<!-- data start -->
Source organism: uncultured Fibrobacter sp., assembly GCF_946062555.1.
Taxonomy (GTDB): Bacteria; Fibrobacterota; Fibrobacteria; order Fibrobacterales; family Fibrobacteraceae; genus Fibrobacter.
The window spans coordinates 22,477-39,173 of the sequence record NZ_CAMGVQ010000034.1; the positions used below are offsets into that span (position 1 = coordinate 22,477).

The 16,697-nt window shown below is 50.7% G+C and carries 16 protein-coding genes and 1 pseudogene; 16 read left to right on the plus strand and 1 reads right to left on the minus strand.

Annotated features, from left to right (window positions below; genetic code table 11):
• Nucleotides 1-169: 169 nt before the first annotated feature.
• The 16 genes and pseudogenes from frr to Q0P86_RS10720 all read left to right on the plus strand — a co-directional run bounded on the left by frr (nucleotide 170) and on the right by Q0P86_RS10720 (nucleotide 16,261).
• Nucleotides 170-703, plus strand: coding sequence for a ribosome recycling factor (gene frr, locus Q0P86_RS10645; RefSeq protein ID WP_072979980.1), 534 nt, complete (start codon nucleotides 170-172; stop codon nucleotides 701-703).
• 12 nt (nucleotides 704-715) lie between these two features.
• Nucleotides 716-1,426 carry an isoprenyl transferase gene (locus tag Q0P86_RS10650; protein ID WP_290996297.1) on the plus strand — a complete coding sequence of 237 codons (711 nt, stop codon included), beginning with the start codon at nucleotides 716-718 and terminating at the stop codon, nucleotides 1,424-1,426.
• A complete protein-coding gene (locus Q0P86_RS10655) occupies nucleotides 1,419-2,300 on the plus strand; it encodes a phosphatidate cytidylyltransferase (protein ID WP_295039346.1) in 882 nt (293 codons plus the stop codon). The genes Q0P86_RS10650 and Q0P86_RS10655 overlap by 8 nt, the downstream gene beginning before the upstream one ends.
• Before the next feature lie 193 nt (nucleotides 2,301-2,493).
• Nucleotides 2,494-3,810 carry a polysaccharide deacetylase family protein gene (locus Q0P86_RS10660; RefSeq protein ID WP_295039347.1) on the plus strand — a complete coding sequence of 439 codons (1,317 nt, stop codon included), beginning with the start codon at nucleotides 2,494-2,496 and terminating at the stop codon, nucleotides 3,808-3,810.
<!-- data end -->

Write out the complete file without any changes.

Source organism: uncultured Fibrobacter sp., assembly GCF_946062555.1.
Taxonomy (GTDB): Bacteria; Fibrobacterota; Fibrobacteria; order Fibrobacterales; family Fibrobacteraceae; genus Fibrobacter.
The window spans coordinates 22,477-39,173 of the sequence record NZ_CAMGVQ010000034.1; the positions used below are offsets into that span (position 1 = coordinate 22,477).

The 16,697-nt window shown below is 50.7% G+C and carries 16 protein-coding genes and 1 pseudogene; 16 read left to right on the plus strand and 1 reads right to left on the minus strand.

Annotated features, from left to right (window positions below; genetic code table 11):
• Nucleotides 1-169: 169 nt before the first annotated feature.
• The 16 genes and pseudogenes from frr to Q0P86_RS10720 all read left to right on the plus strand — a co-directional run bounded on the left by frr (nucleotide 170) and on the right by Q0P86_RS10720 (nucleotide 16,261).
• Nucleotides 170-703, plus strand: coding sequence for a ribosome recycling factor (gene frr, locus Q0P86_RS10645; RefSeq protein ID WP_072979980.1), 534 nt, complete (start codon nucleotides 170-172; stop codon nucleotides 701-703).
• 12 nt (nucleotides 704-715) lie between these two features.
• Nucleotides 716-1,426 carry an isoprenyl transferase gene (locus tag Q0P86_RS10650; protein ID WP_290996297.1) on the plus strand — a complete coding sequence of 237 codons (711 nt, stop codon included), beginning with the start codon at nucleotides 716-718 and terminating at the stop codon, nucleotides 1,424-1,426.
• A complete protein-coding gene (locus Q0P86_RS10655) occupies nucleotides 1,419-2,300 on the plus strand; it encodes a phosphatidate cytidylyltransferase (protein ID WP_295039346.1) in 882 nt (293 codons plus the stop codon). The genes Q0P86_RS10650 and Q0P86_RS10655 overlap by 8 nt, the downstream gene beginning before the upstream one ends.
• Before the next feature lie 193 nt (nucleotides 2,301-2,493).
• Nucleotides 2,494-3,810 carry a polysaccharide deacetylase family protein gene (locus Q0P86_RS10660; RefSeq protein ID WP_295039347.1) on the plus strand — a complete coding sequence of 439 codons (1,317 nt, stop codon included), beginning with the start codon at nucleotides 2,494-2,496 and terminating at the stop codon, nucleotides 3,808-3,810.